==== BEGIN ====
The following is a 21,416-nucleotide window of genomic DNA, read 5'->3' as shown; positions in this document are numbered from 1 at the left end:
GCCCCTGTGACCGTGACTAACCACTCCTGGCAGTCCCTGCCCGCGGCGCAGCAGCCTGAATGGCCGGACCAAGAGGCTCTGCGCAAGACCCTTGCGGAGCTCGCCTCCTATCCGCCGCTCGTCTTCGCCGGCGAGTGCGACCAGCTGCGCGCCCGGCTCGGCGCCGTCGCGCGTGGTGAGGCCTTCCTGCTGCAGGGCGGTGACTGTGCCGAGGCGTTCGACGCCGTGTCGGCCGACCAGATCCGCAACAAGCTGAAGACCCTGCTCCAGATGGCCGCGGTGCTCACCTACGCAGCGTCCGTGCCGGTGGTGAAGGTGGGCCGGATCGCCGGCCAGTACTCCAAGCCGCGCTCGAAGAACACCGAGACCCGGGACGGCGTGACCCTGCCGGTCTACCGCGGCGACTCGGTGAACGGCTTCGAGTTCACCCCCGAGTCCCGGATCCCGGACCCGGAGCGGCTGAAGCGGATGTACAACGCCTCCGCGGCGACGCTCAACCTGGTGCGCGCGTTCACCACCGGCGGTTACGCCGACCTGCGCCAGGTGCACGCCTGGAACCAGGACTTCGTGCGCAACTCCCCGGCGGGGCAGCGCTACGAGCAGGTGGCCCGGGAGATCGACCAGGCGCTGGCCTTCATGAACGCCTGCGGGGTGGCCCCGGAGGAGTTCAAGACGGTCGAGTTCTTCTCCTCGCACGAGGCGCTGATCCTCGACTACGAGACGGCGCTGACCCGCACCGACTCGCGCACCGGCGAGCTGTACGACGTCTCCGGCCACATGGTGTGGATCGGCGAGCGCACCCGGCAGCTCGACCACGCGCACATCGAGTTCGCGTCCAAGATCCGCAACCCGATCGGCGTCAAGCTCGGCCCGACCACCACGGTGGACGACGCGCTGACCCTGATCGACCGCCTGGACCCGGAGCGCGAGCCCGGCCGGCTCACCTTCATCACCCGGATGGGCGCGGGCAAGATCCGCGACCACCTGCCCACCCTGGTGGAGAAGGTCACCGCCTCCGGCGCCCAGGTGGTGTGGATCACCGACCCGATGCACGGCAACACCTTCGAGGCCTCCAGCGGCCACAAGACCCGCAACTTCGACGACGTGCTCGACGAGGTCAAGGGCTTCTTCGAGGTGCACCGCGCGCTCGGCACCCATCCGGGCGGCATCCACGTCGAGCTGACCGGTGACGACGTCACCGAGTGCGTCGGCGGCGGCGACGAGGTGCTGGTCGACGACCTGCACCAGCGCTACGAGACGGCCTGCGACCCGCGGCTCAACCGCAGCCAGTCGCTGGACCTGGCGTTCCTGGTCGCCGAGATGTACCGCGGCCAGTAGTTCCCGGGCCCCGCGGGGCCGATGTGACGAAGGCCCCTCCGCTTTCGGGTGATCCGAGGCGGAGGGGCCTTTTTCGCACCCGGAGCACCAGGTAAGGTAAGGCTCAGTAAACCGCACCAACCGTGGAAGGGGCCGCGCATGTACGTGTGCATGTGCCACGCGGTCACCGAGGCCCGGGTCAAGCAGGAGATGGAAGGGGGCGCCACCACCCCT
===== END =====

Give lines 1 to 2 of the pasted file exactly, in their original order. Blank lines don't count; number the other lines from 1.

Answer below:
The following is a 21,416-nucleotide window of genomic DNA, read 5'->3' as shown; positions in this document are numbered from 1 at the left end:
GCCCCTGTGACCGTGACTAACCACTCCTGGCAGTCCCTGCCCGCGGCGCAGCAGCCTGAATGGCCGGACCAAGAGGCTCTGCGCAAGACCCTTGCGGAGCTCGCCTCCTATCCGCCGCTCGTCTTCGCCGGCGAGTGCGACCAGCTGCGCGCCCGGCTCGGCGCCGTCGCGCGTGGTGAGGCCTTCCTGCTGCAGGGCGGTGACTGTGCCGAGGCGTTCGACGCCGTGTCGGCCGACCAGATCCGCAACAAGCTGAAGACCCTGCTCCAGATGGCCGCGGTGCTCACCTACGCAGCGTCCGTGCCGGTGGTGAAGGTGGGCCGGATCGCCGGCCAGTACTCCAAGCCGCGCTCGAAGAACACCGAGACCCGGGACGGCGTGACCCTGCCGGTCTACCGCGGCGACTCGGTGAACGGCTTCGAGTTCACCCCCGAGTCCCGGATCCCGGACCCGGAGCGGCTGAAGCGGATGTACAACGCCTCCGCGGCGACGCTCAACCTGGTGCGCGCGTTCACCACCGGCGGTTACGCCGACCTGCGCCAGGTGCACGCCTGGAACCAGGACTTCGTGCGCAACTCCCCGGCGGGGCAGCGCTACGAGCAGGTGGCCCGGGAGATCGACCAGGCGCTGGCCTTCATGAACGCCTGCGGGGTGGCCCCGGAGGAGTTCAAGACGGTCGAGTTCTTCTCCTCGCACGAGGCGCTGATCCTCGACTACGAGACGGCGCTGACCCGCACCGACTCGCGCACCGGCGAGCTGTACGACGTCTCCGGCCACATGGTGTGGATCGGCGAGCGCACCCGGCAGCTCGACCACGCGCACATCGAGTTCGCGTCCAAGATCCGCAACCCGATCGGCGTCAAGCTCGGCCCGACCACCACGGTGGACGACGCGCTGACCCTGATCGACCGCCTGGACCCGGAGCGCGAGCCCGGCCGGCTCACCTTCATCACCCGGATGGGCGCGGGCAAGATCCGCGACCACCTGCCCACCCTGGTGGAGAAGGTCACCGCCTCCGGCGCCCAGGTGGTGTGGATCACCGACCCGATGCACGGCAACACCTTCGAGGCCTCCAGCGGCCACAAGACCCGCAACTTCGACGACGTGCTCGACGAGGTCAAGGGCTTCTTCGAGGTGCACCGCGCGCTCGGCACCCATCCGGGCGGCATCCACGTCGAGCTGACCGGTGACGACGTCACCGAGTGCGTCGGCGGCGGCGACGAGGTGCTGGTCGACGACCTGCACCAGCGCTACGAGACGGCCTGCGACCCGCGGCTCAACCGCAGCCAGTCGCTGGACCTGGCGTTCCTGGTCGCCGAGATGTACCGCGGCCAGTAGTTCCCGGGCCCCGCGGGGCCGATGTGACGAAGGCCCCTCCGCTTTCGGGTGATCCGAGGCGGAGGGGCCTTTTTCGCACCCGGAGCACCAGGTAAGGTAAGGCTCAGTAAACCGCACCAACCGTGGAAGGGGCCGCGCATGTACGTGTGCATGTGCCACGCGGTCACCGAGGCCCGGGTCAAGCAGGAGATGGAAGGGGGCGCCACCACCCCT